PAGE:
When I am in Panajachel I usually start my mornings at the Crossroads Cafe, where my friend Mike Roberts offers up what may be the best coffee in Central America (not to mention excellent pastries made by his wife, Adele).
This morning I hadn’t even gotten started on my first cup when Mike said, “Hey Jim, want to go to a coffee finca? We leave in twenty minutes.” What few plans I have here are flexible, and a trip to a coffee farm sounded like fun. So I gulped my coffee and ran back to my room to get my camera. Mike left Adele in charge of the coffee shop and the two of us, along with one of Mike’s daughters and a brother and his daughter visiting from New York, headed around to the other side of the lake, to the base of one of the volcanoes that dominate the horizon across from Panajachel.
To call the place we visited a coffee farm is a serious understatement, because it is so much more than that. It is owned and operated by a couple, Sylvia and Carlos–she is originally from Ecuador and he is Guatemalan, with agriculture degrees from the University of Florida and Texas A&M. The finca is about 2500 acres, half of it a forest preserve and the rest comprised of not only a coffee plantation, but a large nursery with a million coffee seedlings and bamboo plants, a dairy, bee hives and a worm farm (and a small herd of goats who aren’t earning their keep yet).
Each of the elements is interrelated: The bees not only make honey, but pollenate the coffee plants, which produce up to 40% more coffee than wind-pollenated plants. The cows produce milk, and manure which is used as fertilizer, and fed to the worms. The manure also produces methane, which will be used on the farm in place of propane. (There is also a hydroelectric plant that produces electricity.) The soft outer skin of the coffee bean, which is stripped off in processing, is used as a mulch and also used as worm food. The rich, organic soil produced by the worms is used for coffee seedlings.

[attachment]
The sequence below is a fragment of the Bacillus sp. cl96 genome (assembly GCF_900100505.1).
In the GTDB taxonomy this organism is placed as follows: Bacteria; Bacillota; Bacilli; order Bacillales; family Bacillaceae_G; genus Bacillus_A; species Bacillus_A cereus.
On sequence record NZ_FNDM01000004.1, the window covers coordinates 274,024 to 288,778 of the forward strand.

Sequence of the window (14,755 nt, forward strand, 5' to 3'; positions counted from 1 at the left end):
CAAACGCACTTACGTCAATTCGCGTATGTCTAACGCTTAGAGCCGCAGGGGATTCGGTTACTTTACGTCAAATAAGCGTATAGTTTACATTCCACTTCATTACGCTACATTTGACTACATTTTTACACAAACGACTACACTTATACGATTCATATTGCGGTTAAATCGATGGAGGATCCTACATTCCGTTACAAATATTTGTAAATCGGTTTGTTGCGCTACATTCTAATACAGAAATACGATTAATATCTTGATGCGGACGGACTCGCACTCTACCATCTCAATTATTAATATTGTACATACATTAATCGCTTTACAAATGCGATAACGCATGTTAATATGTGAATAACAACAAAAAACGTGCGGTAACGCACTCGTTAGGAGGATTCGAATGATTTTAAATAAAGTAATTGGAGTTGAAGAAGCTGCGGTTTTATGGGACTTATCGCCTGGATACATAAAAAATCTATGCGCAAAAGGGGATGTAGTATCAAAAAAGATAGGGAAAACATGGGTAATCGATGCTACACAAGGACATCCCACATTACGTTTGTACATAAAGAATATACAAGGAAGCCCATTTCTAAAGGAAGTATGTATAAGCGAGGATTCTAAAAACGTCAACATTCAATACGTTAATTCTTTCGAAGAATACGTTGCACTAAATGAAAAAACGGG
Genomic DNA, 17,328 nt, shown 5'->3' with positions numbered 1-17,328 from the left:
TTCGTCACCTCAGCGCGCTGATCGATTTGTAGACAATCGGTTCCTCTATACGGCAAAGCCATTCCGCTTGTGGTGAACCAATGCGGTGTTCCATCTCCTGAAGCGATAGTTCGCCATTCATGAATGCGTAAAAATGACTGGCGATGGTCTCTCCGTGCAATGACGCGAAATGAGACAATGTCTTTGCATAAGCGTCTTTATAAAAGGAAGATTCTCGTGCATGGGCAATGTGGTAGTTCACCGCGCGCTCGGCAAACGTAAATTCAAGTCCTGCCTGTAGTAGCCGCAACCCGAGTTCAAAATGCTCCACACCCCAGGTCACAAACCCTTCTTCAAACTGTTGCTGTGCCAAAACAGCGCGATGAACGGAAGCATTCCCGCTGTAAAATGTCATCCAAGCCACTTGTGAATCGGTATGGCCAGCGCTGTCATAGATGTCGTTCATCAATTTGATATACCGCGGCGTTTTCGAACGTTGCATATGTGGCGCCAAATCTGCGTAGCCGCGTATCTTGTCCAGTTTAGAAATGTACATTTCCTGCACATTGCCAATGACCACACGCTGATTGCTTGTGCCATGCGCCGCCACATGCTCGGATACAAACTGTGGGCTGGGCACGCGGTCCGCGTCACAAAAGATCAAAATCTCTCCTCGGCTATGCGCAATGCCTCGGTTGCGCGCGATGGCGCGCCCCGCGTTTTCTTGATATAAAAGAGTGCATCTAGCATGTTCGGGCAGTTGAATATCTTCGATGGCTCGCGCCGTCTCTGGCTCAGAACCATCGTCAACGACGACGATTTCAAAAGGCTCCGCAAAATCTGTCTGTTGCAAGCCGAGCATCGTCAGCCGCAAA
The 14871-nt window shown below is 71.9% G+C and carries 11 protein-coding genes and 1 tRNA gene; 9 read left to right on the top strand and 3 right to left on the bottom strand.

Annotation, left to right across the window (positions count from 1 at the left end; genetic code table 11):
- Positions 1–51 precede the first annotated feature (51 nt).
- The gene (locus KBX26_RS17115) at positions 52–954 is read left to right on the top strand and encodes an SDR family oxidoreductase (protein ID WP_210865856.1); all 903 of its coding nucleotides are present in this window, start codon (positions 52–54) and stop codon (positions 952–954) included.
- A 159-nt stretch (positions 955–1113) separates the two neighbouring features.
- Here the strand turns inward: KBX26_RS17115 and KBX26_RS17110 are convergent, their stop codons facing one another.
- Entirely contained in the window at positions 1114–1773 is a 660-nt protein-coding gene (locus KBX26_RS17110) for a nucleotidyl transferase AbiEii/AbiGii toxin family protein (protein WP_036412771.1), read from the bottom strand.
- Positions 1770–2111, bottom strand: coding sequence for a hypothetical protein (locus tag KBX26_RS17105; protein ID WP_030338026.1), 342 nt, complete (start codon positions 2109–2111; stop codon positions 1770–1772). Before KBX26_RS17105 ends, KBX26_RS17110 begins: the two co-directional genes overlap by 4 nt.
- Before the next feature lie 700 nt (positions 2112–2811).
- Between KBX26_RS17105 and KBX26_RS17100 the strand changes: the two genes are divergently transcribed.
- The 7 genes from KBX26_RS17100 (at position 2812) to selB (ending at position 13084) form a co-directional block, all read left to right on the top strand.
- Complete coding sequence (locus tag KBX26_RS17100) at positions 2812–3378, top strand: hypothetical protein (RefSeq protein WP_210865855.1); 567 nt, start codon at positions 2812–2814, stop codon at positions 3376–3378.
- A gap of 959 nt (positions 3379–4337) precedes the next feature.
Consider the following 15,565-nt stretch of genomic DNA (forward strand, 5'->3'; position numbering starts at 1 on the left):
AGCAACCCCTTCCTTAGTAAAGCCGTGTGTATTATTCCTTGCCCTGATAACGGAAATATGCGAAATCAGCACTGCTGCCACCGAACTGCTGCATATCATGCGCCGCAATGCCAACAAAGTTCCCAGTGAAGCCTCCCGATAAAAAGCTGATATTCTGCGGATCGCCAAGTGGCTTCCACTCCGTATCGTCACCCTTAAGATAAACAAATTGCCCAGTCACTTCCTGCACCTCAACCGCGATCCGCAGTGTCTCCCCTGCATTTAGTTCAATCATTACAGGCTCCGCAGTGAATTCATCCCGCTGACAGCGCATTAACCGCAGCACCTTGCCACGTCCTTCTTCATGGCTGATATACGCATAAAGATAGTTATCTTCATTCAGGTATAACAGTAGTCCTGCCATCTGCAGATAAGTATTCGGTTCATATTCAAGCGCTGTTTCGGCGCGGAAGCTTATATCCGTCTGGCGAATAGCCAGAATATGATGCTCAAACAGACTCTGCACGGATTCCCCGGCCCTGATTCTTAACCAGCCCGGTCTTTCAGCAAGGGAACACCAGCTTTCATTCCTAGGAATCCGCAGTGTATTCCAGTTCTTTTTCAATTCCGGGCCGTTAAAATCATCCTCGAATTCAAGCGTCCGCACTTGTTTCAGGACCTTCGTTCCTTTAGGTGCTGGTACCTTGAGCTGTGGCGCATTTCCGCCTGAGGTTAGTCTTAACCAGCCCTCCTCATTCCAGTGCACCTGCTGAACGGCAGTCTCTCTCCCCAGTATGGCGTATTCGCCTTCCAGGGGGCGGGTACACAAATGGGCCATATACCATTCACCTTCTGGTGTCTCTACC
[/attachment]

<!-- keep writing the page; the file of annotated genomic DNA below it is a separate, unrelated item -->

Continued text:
The goal of the farm is to produce as little waste as possible during production of the various products. The idea seems to be working remarkably well, while at the same time producing excellent products. I sampled honey straight from the comb, some fresh cheese made from the cows milk, and a very tasty cup of coffee. (Mike is looking forward to getting a supply of coffee beans from the farm to roast and serve in his shop.)
The farm employs up to 800 local people around harvest times. Sylvia and Carlos are proud of the relationship they have with their workers, but stress that they don’t give anything away for free, which fosters dependency. Instead, they offer jobs, fair wages, and training in marketable skills.
The farm is a model of production and innovation, but gaining acceptance for the ideas has proven difficult. Innovation is a hard sell in Guatemala, where sometimes it is difficult to tell the difference between tradition and inertia. Perhaps it is a sign of progress that Starbuck’s has bought most of this year’s crop. Of course, they will have to take what is left after Mike gets his.